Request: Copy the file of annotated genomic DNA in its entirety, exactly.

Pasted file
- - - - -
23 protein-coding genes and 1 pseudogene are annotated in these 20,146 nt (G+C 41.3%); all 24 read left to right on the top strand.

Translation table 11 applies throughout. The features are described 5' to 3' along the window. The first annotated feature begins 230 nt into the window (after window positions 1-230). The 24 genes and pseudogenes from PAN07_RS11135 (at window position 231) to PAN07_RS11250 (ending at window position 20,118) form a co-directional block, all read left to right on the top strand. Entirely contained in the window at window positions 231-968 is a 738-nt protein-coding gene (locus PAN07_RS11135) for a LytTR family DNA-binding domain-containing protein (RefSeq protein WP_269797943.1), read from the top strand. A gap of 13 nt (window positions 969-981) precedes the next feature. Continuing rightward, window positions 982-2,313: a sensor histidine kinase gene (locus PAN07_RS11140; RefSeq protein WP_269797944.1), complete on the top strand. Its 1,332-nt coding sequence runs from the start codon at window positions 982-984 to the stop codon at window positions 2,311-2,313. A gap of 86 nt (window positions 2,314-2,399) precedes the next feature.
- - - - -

23 protein-coding genes and 1 pseudogene are annotated in these 20,146 nt (G+C 41.3%); all 24 read left to right on the top strand.

Translation table 11 applies throughout. The features are described 5' to 3' along the window. The first annotated feature begins 230 nt into the window (after window positions 1-230). The 24 genes and pseudogenes from PAN07_RS11135 (at window position 231) to PAN07_RS11250 (ending at window position 20,118) form a co-directional block, all read left to right on the top strand. Entirely contained in the window at window positions 231-968 is a 738-nt protein-coding gene (locus PAN07_RS11135) for a LytTR family DNA-binding domain-containing protein (RefSeq protein WP_269797943.1), read from the top strand. A gap of 13 nt (window positions 969-981) precedes the next feature. Continuing rightward, window positions 982-2,313: a sensor histidine kinase gene (locus PAN07_RS11140; RefSeq protein WP_269797944.1), complete on the top strand. Its 1,332-nt coding sequence runs from the start codon at window positions 982-984 to the stop codon at window positions 2,311-2,313. A gap of 86 nt (window positions 2,314-2,399) precedes the next feature.